As a whole I thought the convention was quite successful, but the moment of pure anecdotal fun came during Friday evening’s guest of honor desert reception, as I was chatting with the convention’s Fan Guest of Honor, Chuck Firment. I asked Chuck if he was staying out of trouble and when he answered that indeed he was, I replied that well, then, he wasn’t doing his job. At which point he asked me to stand at a particular point near a low ledge and then announced to the entire room that everyone had kiss the top of my head at some point during the convention. Whereupon I was rushed by at least a dozen geeks who grabbed me, pulled me off the ledge and began the process of cranio-labial osculation. One man — in a kilt — actually licked my skull. All the rest of the con random people were coming up to me, kissing the top of my head, and then just wandering off. Because when the Fan Guest of Honor commands it, it must be done. It’s a good thing Chuck didn’t command them all to kiss my ass.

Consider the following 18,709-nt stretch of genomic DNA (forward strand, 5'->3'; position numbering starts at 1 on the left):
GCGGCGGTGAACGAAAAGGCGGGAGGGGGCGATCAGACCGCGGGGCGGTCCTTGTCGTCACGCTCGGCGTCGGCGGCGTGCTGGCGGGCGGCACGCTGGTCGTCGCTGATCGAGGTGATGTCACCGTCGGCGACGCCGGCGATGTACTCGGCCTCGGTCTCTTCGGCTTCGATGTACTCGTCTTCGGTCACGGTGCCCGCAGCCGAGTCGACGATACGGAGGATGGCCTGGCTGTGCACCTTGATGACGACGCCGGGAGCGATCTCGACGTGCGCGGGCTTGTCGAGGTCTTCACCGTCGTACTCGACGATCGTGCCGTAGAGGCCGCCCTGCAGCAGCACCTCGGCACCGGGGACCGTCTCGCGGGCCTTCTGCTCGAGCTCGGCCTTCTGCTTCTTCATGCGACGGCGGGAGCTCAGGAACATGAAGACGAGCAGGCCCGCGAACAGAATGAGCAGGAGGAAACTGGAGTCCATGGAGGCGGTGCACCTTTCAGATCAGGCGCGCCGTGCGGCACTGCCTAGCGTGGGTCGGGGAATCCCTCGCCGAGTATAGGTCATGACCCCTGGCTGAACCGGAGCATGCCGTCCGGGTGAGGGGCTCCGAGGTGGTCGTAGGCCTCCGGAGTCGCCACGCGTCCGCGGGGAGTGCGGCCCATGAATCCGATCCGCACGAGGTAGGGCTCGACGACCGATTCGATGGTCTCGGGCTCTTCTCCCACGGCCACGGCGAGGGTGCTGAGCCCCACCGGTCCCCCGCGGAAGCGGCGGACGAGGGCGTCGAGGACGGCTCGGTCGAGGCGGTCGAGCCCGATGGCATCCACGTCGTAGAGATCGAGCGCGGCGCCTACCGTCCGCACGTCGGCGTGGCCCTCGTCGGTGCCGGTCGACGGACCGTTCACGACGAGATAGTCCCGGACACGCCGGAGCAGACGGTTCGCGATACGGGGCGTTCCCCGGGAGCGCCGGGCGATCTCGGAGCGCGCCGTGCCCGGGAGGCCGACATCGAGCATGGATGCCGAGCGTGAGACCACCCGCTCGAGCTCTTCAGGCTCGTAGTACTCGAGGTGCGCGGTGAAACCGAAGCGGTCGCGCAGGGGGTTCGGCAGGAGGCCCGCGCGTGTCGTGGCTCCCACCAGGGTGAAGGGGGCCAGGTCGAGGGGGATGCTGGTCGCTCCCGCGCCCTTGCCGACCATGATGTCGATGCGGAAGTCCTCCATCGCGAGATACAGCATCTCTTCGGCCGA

Later I related this story to Vernor Vinge, the writer Guest of Honor, who found it amusing but unaccountably passed on the opportunity to kiss my skull. Be that as it may, I told him that I would say that he did, and that the story would grow in the telling over the years so that many years from now it would be like the heterosexual science fiction writers’ version of Brokeback Mountain, featuring only kisses and scalps, and in which Vernor Vinge tells me, over dinner at a Carribean-themed restaurant, that he wished he knew how to quit my skull. Bear in mind that in reality, the only portion of this which is true is that the two of us had dinner at a Carribean-themed restaurant, along with Tobias and Emily Buckell, Karl Schroeder and his lovely family, and Anne KG Murphy. But it feels true, in that James Frey I’m-making-shit-up-because-being-honest-won’t-get-me-on-Oprah sort of way. So, yes. Vernor Vinge kissed my skull. I’ll write about it in my upcoming memoir, A Million Little Kisses.